That self-loathing voice can’t be allowed to take center stage. It makes you believe other people are thinking terrible thoughts about you too. You keep your distance. It’s a lonely place to be. David Foster Wallace's short story, The Depressed Person, shows he knew that struggle well. So does director James Ponsoldt's film about David Lipsky's road trip with him - The End Of The Tour. I left the theater incredibly sad, after witnessing David Foster Wallace’s (Jason Segel) steady stream of self-denigrating apologies. I know from my work as a psychoanalyst it doesn’t have to be that way. Self-loathing is what...

Depression is outwardly a quiet torment. Inside it’s an almost constant implosion of self-deprecating self-doubt. That’s what we witness in director James Ponsoldt’s The End Of The Tour – wrapped around David Foster Wallace like his famous bandana. Woven all-too-frequently into the substance of his conversation with David Lipsky: the ravages of a cruelly oppressive internal voice. I left the theater feeling: “devastating. That’s the only word for it.” It is devastating. I can’t tell you how often I sit in my office helping people struggle against very similar self-loathing voices. These voices can ruin a life. Cast out hope. Create absolute...

Asif Kapadia's deeply truthful,Amy, makes clear to me, as a psychoanalyst, that although Amy Winehouse predicted fame would “drive her mad,” it was more her psychological troubles that set her on a fatal downward course. The lyrics to What Is It About Men - “my Freudian fate. History repeats itself. It fails to die,” touch the surface of those troubles. Yet, it’s not so simply that she “emulated all the shit her mother hated” or her animal aggression or taking someone else’s guy. Her real Freudian fate was hidden in her bulimic struggle. It’s what eclipsed the real Amy –...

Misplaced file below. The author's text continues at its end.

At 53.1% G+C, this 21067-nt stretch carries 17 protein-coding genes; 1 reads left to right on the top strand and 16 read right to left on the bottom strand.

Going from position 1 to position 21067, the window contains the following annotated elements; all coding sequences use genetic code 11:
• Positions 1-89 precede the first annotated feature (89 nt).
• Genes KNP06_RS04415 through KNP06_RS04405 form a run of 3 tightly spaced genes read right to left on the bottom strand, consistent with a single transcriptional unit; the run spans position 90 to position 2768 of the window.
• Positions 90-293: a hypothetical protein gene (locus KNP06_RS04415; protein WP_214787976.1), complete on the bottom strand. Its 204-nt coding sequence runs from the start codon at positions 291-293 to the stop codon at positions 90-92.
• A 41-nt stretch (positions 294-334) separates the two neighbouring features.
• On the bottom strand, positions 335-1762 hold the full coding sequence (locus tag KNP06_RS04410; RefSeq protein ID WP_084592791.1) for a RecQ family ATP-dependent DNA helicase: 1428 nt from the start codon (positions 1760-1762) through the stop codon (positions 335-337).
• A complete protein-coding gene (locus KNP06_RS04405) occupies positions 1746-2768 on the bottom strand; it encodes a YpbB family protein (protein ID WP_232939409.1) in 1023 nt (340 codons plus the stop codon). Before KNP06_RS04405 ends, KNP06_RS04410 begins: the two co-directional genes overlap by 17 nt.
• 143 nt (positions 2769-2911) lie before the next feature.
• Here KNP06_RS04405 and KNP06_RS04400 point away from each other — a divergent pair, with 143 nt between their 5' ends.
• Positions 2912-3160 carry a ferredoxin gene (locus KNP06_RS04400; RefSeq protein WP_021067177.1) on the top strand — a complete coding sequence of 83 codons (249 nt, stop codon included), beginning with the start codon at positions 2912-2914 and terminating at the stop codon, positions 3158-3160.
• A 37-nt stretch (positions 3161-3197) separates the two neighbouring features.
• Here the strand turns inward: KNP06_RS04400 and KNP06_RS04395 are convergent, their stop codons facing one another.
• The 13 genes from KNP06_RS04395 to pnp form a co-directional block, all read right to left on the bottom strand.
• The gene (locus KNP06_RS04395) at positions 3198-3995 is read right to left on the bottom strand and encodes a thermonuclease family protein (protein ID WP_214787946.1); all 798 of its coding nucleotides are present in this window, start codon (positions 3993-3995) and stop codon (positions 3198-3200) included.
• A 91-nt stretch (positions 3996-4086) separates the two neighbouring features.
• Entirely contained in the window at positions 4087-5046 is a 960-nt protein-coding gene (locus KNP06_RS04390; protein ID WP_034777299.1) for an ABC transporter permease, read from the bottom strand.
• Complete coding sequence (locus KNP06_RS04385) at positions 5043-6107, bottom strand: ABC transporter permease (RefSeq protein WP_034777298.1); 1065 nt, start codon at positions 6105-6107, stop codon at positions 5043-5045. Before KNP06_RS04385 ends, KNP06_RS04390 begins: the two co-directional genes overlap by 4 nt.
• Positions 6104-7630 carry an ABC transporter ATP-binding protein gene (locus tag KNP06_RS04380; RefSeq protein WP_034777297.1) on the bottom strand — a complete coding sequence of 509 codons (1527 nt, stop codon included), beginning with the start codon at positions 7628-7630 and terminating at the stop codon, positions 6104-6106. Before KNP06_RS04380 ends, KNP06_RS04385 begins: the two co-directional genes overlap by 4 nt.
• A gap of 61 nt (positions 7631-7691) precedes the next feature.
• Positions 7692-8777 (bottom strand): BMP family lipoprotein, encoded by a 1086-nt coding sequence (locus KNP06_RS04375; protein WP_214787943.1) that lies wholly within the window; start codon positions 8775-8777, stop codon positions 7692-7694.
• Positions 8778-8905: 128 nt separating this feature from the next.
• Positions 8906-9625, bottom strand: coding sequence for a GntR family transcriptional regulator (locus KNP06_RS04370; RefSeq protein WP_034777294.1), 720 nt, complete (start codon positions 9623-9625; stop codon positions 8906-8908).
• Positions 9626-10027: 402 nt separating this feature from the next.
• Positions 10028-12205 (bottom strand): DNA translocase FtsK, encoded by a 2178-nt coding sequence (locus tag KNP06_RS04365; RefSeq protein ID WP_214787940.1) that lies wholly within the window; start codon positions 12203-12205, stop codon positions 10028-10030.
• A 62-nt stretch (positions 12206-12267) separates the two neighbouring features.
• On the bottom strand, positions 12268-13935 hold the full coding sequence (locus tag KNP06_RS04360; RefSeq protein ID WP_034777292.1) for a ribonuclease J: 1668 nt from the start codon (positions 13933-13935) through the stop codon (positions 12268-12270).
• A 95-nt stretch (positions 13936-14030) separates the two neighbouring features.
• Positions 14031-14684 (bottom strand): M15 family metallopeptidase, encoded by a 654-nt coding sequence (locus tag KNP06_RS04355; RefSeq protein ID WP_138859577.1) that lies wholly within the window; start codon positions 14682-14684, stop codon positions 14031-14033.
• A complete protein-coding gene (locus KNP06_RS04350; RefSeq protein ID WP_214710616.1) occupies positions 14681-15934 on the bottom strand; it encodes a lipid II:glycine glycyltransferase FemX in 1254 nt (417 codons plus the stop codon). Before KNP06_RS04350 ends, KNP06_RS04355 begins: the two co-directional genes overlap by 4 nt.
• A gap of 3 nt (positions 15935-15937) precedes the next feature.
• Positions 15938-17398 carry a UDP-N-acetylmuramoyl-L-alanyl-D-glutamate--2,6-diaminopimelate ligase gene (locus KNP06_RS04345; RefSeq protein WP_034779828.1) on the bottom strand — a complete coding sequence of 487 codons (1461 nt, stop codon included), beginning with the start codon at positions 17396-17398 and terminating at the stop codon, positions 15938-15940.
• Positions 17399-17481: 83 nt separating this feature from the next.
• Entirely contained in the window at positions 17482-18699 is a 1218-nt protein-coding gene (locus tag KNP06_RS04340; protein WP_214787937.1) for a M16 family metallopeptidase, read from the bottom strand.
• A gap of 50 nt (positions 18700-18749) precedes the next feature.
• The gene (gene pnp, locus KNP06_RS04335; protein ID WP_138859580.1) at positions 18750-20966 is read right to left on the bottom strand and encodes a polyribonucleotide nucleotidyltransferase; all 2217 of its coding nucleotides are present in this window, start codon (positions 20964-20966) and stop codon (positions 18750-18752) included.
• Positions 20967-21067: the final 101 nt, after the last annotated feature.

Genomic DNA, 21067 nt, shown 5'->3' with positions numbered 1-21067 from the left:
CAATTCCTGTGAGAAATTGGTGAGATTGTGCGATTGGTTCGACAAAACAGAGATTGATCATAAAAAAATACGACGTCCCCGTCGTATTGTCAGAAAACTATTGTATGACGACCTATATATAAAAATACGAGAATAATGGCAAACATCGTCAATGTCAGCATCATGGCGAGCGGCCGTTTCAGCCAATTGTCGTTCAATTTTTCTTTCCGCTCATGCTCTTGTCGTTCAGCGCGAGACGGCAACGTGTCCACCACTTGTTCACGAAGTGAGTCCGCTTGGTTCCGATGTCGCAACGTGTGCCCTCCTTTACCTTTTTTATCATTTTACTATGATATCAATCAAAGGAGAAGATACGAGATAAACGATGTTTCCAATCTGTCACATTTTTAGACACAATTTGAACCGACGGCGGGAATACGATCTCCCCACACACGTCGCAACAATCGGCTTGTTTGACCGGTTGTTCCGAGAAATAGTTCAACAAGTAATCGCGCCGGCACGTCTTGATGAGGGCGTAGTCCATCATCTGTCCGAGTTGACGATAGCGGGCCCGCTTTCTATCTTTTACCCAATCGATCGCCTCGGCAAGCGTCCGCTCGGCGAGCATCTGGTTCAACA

Amy Winehouse tragically became the brunt of cruel jokes by comics the likes of Jay Leno. Every symptom of her psychological suffering was up for grabs: her bulimia, her drug addiction, and her state of mind: “She’s like a mad person.” Amy, the sensitive, sad, and revealing documentary by Asif Kapadia, sets those who brutally misunderstood her straight. There’s nothing funny about psychological troubles. In real footage of Amy from her childhood to the end, Kapadia gives us an emotionally raw window into the real Amy Winehouse. Her family and ex-boyfriend may criticize him for getting some things wrong. We’ll...

Woody Allen's new film, The Irrational Man, gives us a troubled philosophy professor, Abe Lucas (Joaquin Phoenix), in an existential crisis. Although Abe is an expert in Existentialism, he can’t live its system of belief. He’d have to find meaning in his life and live it to its fullest, in spite of its limits (or his past). Abe can’t. He lives in despair, and this despair leads him to an irrational act. Yet, the clues to why he does what he does are lost in an imbalanced amount of philosophizing. The character of Abe Lucas could have used a script...